Study finds patients with complex fibroadenomas can avoid surgery

February 11, 2008

Complex fibroadenomas have a low incidence of malignancy, so women with this condition can be more conservatively treated and avoid surgical biopsy, according to a new study by a team of researchers from the Hadassah-Hebrew University Medical Center in Jerusalem.

A fibroadenoma is a benign growth of the breast that is common in young women. They are not usually associated with breast cancer, and are often diagnosed with simple ultrasound-guided, non-surgical biopsy. Complex fibroadenomas are a subtype of fibroadenomas. They are also benign, but they have calcifications and small cysts that make their pathology more complex than simple fibroadenomas, prompting many doctors to recommend surgical removal to ensure that the fibroadenoma is not malignant.

“There is a lack of information or guidelines in the medical literature about the management of complex fibroadenomas, causing a dilemma for doctors with patients who have these lesions. Because the management of these patients is not clear, there is a tendency to excise them on surgery following a needle biopsy,” said Miri Sklair-Levy, MD, lead author of the study.

For the study, the researchers evaluated the clinical and imaging presentations of biopsy-proven complex fibroadenomas in 63 patients, compared pathologies and sizes of the lesions, and then followed up after two years. They found that only one out of the 63 patients with complex fibroadenomas had a malignancy, and that the patient with a malignancy had already shown previously.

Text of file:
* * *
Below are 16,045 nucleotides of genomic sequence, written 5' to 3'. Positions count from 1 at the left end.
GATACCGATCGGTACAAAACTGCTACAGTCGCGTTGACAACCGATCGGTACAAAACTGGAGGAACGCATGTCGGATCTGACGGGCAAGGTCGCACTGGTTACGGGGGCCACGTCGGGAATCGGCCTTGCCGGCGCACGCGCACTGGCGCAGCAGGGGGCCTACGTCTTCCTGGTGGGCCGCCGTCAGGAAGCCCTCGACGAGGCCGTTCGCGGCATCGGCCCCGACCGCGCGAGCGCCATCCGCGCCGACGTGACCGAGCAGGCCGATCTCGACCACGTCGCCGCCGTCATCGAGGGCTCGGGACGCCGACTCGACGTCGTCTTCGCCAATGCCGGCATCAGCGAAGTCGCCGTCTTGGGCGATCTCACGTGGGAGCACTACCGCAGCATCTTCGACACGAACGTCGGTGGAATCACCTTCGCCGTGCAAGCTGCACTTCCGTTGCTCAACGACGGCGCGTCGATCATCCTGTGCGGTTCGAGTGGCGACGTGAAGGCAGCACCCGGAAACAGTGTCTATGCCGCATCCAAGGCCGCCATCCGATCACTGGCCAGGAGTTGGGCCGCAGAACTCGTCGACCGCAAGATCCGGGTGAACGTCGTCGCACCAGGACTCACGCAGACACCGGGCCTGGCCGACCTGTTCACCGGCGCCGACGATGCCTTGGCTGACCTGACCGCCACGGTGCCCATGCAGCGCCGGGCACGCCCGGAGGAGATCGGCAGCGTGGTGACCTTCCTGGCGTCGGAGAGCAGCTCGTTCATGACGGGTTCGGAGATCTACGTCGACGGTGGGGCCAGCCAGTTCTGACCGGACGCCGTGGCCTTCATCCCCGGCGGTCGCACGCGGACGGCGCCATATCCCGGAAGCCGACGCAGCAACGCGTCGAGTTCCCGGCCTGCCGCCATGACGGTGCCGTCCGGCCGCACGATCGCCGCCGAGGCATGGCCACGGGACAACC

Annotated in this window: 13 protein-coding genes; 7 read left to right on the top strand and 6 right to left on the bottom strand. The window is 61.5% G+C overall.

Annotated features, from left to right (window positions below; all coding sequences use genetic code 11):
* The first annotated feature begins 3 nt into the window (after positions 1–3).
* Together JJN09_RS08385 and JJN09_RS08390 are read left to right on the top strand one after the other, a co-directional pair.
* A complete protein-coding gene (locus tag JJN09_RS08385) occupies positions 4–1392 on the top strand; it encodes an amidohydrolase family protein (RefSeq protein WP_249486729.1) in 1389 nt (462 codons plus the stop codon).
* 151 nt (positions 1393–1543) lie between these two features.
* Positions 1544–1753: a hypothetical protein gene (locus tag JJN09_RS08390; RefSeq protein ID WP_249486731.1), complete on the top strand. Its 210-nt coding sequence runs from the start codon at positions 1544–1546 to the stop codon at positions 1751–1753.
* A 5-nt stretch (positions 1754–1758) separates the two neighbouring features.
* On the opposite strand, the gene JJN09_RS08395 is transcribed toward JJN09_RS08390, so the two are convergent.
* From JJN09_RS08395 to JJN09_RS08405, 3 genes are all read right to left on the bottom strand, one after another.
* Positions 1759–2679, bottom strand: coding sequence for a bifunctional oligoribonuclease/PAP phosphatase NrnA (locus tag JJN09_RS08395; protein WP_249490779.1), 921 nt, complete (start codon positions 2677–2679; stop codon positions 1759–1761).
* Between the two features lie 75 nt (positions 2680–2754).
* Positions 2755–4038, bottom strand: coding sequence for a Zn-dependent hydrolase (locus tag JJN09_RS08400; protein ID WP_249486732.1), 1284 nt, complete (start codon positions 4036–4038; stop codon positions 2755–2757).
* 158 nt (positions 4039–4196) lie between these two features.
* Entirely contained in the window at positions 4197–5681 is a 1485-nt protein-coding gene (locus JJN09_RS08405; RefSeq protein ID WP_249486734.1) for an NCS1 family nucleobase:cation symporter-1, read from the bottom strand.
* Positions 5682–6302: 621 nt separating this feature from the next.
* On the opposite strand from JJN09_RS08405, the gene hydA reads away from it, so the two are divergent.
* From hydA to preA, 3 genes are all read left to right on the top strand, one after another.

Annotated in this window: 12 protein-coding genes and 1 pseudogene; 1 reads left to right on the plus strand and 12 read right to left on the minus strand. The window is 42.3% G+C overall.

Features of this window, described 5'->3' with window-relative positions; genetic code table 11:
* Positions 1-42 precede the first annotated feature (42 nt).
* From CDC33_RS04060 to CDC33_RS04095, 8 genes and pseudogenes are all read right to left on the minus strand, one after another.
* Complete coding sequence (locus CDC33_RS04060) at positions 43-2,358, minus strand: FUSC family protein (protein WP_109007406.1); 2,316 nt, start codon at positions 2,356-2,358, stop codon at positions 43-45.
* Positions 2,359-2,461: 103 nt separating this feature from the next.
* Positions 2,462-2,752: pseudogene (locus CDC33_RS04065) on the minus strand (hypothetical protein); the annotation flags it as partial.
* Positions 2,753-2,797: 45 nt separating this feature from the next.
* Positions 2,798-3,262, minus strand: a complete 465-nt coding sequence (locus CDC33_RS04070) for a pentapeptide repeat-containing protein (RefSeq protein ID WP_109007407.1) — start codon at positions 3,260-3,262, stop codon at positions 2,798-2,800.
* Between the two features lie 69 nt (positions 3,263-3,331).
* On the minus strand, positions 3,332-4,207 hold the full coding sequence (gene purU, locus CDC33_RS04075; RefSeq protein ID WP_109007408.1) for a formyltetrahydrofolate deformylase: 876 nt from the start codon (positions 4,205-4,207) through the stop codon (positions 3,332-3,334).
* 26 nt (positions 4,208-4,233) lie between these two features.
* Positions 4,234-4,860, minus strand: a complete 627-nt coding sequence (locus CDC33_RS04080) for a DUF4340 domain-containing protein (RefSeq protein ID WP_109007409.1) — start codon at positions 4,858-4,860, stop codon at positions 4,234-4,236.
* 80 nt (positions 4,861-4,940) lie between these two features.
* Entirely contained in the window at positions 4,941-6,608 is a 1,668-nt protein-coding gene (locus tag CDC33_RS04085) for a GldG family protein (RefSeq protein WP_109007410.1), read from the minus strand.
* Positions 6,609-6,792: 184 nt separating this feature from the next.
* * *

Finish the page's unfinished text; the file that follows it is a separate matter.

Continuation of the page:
“The findings from our study showed that complex fibroadenomas can be treated similar to simple fibroadenomas, meaning follow-up without the need to excise the lesions surgically. The exception to this practice would be if some atypical high-risk lesions are found, as in the case with the one patient in our study. In those situations, the complex fibroadenomas should be surgically excised to rule out malignancy,” said Dr. Sklair-Levy.

Source: American Roentgen Ray Society

Related Stories

Recommended for you

How the finch changes its tune

August 3, 2015

Like top musicians, songbirds train from a young age to weed out errors and trim variability from their songs, ultimately becoming consistent and reliable performers. But as with human musicians, even the best are not machines. ...

Machine Translates Thoughts into Speech in Real Time

December 21, 2009

( -- By implanting an electrode into the brain of a person with locked-in syndrome, scientists have demonstrated how to wirelessly transmit neural signals to a speech synthesizer. The "thought-to-speech" process ...


Please sign in to add a comment. Registration is free, and takes less than a minute. Read more

Click here to reset your password.
Sign in to get notified via email when new comments are made.